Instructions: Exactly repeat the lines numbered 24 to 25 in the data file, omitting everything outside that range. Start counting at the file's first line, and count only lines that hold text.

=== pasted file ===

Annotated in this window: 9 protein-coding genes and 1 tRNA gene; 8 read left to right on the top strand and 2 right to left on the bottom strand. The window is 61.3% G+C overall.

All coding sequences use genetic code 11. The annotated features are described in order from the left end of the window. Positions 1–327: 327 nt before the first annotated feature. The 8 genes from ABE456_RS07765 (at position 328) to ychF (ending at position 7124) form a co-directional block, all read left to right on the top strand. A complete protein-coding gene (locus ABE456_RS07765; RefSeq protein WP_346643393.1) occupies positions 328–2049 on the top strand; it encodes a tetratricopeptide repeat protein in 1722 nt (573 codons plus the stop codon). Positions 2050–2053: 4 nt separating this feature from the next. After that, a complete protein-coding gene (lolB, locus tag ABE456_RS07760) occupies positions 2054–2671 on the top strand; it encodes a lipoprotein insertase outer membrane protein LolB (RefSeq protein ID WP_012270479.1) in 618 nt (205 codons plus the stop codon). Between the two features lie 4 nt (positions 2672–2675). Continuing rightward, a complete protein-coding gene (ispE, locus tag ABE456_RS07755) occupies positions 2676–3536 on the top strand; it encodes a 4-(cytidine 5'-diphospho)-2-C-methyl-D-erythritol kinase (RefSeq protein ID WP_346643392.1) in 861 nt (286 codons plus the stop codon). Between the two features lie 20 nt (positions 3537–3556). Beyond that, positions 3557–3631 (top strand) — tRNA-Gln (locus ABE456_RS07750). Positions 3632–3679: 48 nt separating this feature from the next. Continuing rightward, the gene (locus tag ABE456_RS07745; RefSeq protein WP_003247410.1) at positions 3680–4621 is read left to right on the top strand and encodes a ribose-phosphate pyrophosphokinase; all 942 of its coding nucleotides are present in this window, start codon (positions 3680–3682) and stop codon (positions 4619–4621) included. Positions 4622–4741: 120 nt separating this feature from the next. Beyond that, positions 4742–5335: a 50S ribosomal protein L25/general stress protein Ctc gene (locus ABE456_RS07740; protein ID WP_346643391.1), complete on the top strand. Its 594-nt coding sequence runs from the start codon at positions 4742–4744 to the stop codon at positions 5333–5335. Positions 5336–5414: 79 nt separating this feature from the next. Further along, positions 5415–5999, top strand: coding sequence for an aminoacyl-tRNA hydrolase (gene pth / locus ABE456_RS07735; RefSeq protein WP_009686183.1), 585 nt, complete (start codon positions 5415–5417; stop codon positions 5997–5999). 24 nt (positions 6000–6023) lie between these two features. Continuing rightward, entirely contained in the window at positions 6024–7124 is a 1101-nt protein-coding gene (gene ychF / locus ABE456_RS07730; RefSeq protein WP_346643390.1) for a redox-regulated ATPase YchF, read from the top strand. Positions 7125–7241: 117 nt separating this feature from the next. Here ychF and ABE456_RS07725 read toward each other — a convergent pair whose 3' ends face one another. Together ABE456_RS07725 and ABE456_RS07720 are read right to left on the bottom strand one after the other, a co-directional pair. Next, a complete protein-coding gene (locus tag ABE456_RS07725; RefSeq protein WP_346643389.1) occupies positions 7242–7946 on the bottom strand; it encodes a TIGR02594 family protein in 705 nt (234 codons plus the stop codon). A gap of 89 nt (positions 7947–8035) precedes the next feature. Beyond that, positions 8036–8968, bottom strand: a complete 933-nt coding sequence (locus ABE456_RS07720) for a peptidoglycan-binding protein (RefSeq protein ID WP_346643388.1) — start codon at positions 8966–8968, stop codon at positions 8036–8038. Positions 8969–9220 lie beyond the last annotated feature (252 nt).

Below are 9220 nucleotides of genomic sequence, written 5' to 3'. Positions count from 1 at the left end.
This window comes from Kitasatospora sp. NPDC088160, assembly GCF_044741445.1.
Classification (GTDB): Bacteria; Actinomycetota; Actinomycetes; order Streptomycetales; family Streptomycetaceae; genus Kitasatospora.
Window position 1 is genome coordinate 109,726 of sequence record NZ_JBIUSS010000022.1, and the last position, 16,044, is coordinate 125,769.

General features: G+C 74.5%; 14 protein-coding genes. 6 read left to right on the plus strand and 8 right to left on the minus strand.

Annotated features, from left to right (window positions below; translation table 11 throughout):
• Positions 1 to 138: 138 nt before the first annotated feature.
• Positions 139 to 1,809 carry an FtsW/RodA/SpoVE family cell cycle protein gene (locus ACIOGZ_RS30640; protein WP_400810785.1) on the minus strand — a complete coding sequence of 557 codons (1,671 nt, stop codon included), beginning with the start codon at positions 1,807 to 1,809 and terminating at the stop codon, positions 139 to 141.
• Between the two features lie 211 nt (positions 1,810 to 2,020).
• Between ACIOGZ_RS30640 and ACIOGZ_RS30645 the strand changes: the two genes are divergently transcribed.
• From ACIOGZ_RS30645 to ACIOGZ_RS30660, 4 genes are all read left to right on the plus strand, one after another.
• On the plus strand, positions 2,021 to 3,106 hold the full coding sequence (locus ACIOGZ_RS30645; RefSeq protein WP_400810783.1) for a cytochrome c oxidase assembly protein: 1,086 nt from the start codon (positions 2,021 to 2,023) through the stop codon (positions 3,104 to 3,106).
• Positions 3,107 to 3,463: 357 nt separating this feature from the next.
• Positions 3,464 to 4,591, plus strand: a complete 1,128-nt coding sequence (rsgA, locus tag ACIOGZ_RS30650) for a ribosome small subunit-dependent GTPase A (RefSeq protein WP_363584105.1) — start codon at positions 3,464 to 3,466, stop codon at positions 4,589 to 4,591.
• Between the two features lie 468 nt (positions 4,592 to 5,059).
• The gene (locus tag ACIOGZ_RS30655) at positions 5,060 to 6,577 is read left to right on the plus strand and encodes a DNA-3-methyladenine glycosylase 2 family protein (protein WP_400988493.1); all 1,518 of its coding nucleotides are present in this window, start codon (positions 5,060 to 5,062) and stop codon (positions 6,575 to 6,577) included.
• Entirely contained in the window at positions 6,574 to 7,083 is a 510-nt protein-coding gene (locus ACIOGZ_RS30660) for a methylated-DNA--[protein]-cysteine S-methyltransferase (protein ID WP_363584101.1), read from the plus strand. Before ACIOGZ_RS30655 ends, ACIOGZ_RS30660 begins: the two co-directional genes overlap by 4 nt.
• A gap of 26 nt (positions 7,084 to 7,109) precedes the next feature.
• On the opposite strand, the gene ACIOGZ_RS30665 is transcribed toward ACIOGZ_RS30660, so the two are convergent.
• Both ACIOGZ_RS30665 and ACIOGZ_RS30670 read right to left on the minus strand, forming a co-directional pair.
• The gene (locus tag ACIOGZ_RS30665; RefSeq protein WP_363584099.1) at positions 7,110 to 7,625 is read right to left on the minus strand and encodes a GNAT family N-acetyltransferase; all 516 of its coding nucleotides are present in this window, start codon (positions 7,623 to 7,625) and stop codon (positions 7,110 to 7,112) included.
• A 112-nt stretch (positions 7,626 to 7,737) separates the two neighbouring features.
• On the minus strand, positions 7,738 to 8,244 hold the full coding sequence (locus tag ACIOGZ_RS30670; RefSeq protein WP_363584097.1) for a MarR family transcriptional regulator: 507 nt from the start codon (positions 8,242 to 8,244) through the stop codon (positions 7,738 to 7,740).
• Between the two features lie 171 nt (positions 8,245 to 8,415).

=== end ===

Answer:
• A 112-nt stretch (positions 7,626 to 7,737) separates the two neighbouring features.
• On the minus strand, positions 7,738 to 8,244 hold the full coding sequence (locus tag ACIOGZ_RS30670; RefSeq protein WP_363584097.1) for a MarR family transcriptional regulator: 507 nt from the start codon (positions 8,242 to 8,244) through the stop codon (positions 7,738 to 7,740).